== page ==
Thursday, 15 November 2007

A Visit to the Holy Souls' Chapel

To mark the month of the Holy Souls, a visit to the Chapel where we pray especially for them. It is a precious Catholic belief that the souls of the dead await in Purgatory their final purification before entering heaven, helped by the prayers of the living.
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As befits its sombre theme, the walls of the chapel are clad in dark marble, and the vault decorated in ghostly silver, rather than gold, mosaic.
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Above the altar, Christian Symons' altarpiece, finished in 1904, represents Christ in Judgement. His gaze is at once tender and intense. He displays his five wounds, a reminder of the dedication of the Cathedral to the Most Precious Blood.
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Above, the archangels Raphael and Michael escort penitent souls through the flames of purgatory, until they rise, purifed, to the glories of heaven.
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The figure of the first Adam is shown ensnared in the serpent ...
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..while, opposite, the second Adam - Jesus Christ - tramples the same serpent underfoot.

In the west wall, a mosaic by Symons shows the Burning Fiery Furnace from chapter three of the book of Daniel, here represented as an image of Christ walking with the souls of the faithful, so that they are unharmed by the purifying flames of purgatory.
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This mosaics of this chapel are the only part of the Cathedral to have been designed by Francis Bentley, himself suggesting the themes to Symons in precise and detailed instructions.

6 comments:

universal doctor said...

My most vivid memory of th Holy Souls Chapel is from June 22nd (?) 1999, when I was one of those fortunate to be present at the requiem of HE George Basil Hume- requiescat in pace. We were seated there awaiting the Mass, when one of the ushers beckoned the front row to a few seats which still remained in the nave. How fitting to have started there, and how privileged we were to be present as he was committed to Our Heavenly Father

John the organist said...

Thank you for these marvellous photos and a memory of Basil Hume. I went to his lying in state in the hall and it was very moving, also the service on the eve of the funeral.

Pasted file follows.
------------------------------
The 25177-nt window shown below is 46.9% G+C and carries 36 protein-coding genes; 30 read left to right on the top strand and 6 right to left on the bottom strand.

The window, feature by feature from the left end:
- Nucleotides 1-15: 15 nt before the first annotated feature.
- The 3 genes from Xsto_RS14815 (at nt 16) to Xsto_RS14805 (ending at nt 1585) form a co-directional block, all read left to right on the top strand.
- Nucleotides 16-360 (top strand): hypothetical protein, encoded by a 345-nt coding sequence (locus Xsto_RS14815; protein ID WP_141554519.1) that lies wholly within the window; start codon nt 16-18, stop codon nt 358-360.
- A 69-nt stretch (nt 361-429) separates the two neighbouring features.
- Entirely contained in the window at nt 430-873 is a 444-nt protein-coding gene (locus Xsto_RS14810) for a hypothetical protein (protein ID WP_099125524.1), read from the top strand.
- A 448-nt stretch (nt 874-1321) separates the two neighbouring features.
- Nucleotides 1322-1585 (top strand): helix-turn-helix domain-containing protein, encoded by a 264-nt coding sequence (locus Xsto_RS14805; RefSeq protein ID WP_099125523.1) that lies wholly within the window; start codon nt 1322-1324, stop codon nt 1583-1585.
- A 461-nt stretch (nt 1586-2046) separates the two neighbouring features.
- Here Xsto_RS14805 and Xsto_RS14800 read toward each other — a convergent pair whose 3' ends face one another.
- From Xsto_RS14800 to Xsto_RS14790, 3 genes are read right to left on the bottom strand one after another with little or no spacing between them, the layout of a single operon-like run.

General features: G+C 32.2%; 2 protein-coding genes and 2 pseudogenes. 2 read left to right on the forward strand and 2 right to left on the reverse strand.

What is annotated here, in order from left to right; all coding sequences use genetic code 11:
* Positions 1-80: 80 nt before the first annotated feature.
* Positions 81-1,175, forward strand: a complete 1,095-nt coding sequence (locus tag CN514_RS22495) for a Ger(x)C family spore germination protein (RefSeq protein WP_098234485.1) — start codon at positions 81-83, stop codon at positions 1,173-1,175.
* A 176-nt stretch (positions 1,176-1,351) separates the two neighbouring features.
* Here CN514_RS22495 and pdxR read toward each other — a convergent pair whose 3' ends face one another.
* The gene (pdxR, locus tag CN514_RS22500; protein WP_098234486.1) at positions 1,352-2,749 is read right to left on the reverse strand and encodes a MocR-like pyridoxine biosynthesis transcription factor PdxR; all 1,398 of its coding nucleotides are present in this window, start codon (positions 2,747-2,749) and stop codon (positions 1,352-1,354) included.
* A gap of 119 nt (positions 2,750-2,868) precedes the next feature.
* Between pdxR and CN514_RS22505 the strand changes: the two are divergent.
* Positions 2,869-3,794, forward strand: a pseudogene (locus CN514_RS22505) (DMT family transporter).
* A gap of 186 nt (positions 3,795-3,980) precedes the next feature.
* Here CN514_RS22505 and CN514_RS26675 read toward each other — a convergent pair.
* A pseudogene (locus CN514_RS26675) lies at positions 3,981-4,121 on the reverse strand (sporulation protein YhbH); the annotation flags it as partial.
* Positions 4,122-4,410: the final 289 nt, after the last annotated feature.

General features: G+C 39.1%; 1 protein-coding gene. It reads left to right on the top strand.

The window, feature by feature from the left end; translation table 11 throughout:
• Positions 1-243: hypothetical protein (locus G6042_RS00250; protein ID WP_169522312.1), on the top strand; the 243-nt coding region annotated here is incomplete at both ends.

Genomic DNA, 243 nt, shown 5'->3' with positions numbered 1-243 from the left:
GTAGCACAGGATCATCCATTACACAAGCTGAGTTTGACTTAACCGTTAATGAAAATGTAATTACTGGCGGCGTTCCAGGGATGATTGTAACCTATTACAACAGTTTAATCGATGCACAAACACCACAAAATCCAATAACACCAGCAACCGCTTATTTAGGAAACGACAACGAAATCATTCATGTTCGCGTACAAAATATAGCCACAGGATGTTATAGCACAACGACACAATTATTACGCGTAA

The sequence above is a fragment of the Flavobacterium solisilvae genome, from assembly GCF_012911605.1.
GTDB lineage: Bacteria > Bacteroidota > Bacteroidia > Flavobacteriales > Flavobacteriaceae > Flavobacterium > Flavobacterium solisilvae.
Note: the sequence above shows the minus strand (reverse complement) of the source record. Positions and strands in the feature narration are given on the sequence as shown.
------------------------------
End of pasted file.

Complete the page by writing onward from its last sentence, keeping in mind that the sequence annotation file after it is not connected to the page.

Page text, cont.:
Jude said...

This fine commentary is a fantastic example of the catechetical and theological nature of all of the artwork in the Cathedral. Often we walk by, marvelling at the beauty of the mosaics and the marble without recognizing the significance. Thanks Fr. Mark for this brief overview. I have prayed in that chapel for my family members more times than I can count, and never really seriously understood what this artwork was meant to convey.

Anonymous said...

Just wondering but I have often visited the Cathedral and the side altars are never vested. Surly it would be SO much nicer if the altars had at least a cloth on them and, preferably some candles and a crucifix. It is so depressing like it is right now, Good Friday every day. Please consider it, please!

Administrator said...

Dear Anonymous

As mentioned several times before, we are unable to dress the side altars regularly for security reasons. The altar fittings were specially created for each chapel and irreplacable. Sadly, we can only afford to dress the altars on their feast days, during which we have to keep a permanent watch on the chapels to avoid theft.

Anonymous said...

Well, could you not just have cheaper copies made? Of just by cheap ones for daily use. Surly you need to have the side altars vested for private Masses anyway. Finally, how come the London Oratory have no problem in keeping their side altars vested at all times? I think that the advice you have been given on this subject may be over cautious.